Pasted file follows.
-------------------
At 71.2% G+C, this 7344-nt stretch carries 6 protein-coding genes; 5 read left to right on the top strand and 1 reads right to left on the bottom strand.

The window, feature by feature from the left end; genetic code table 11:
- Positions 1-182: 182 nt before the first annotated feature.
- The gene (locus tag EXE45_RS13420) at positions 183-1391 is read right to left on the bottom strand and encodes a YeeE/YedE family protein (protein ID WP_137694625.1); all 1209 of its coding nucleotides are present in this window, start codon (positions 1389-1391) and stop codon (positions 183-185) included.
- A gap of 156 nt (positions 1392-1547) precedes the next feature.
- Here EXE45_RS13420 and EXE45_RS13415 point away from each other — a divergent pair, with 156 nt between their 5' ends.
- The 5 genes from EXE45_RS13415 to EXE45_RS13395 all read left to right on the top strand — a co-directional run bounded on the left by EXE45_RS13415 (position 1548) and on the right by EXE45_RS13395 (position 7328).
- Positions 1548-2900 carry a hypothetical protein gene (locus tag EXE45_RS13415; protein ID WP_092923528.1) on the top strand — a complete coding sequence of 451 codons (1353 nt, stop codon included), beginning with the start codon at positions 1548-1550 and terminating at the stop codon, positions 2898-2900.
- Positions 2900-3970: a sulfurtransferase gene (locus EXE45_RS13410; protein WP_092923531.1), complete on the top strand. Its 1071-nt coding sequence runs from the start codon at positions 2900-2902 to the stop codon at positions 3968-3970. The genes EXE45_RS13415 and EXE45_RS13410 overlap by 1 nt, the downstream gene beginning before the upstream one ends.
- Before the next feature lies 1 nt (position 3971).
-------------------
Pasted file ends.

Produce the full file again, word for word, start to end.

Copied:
At 71.2% G+C, this 7344-nt stretch carries 6 protein-coding genes; 5 read left to right on the top strand and 1 reads right to left on the bottom strand.

The window, feature by feature from the left end; genetic code table 11:
- Positions 1-182: 182 nt before the first annotated feature.
- The gene (locus tag EXE45_RS13420) at positions 183-1391 is read right to left on the bottom strand and encodes a YeeE/YedE family protein (protein ID WP_137694625.1); all 1209 of its coding nucleotides are present in this window, start codon (positions 1389-1391) and stop codon (positions 183-185) included.
- A gap of 156 nt (positions 1392-1547) precedes the next feature.
- Here EXE45_RS13420 and EXE45_RS13415 point away from each other — a divergent pair, with 156 nt between their 5' ends.
- The 5 genes from EXE45_RS13415 to EXE45_RS13395 all read left to right on the top strand — a co-directional run bounded on the left by EXE45_RS13415 (position 1548) and on the right by EXE45_RS13395 (position 7328).
- Positions 1548-2900 carry a hypothetical protein gene (locus tag EXE45_RS13415; protein ID WP_092923528.1) on the top strand — a complete coding sequence of 451 codons (1353 nt, stop codon included), beginning with the start codon at positions 1548-1550 and terminating at the stop codon, positions 2898-2900.
- Positions 2900-3970: a sulfurtransferase gene (locus EXE45_RS13410; protein WP_092923531.1), complete on the top strand. Its 1071-nt coding sequence runs from the start codon at positions 2900-2902 to the stop codon at positions 3968-3970. The genes EXE45_RS13415 and EXE45_RS13410 overlap by 1 nt, the downstream gene beginning before the upstream one ends.
- Before the next feature lies 1 nt (position 3971).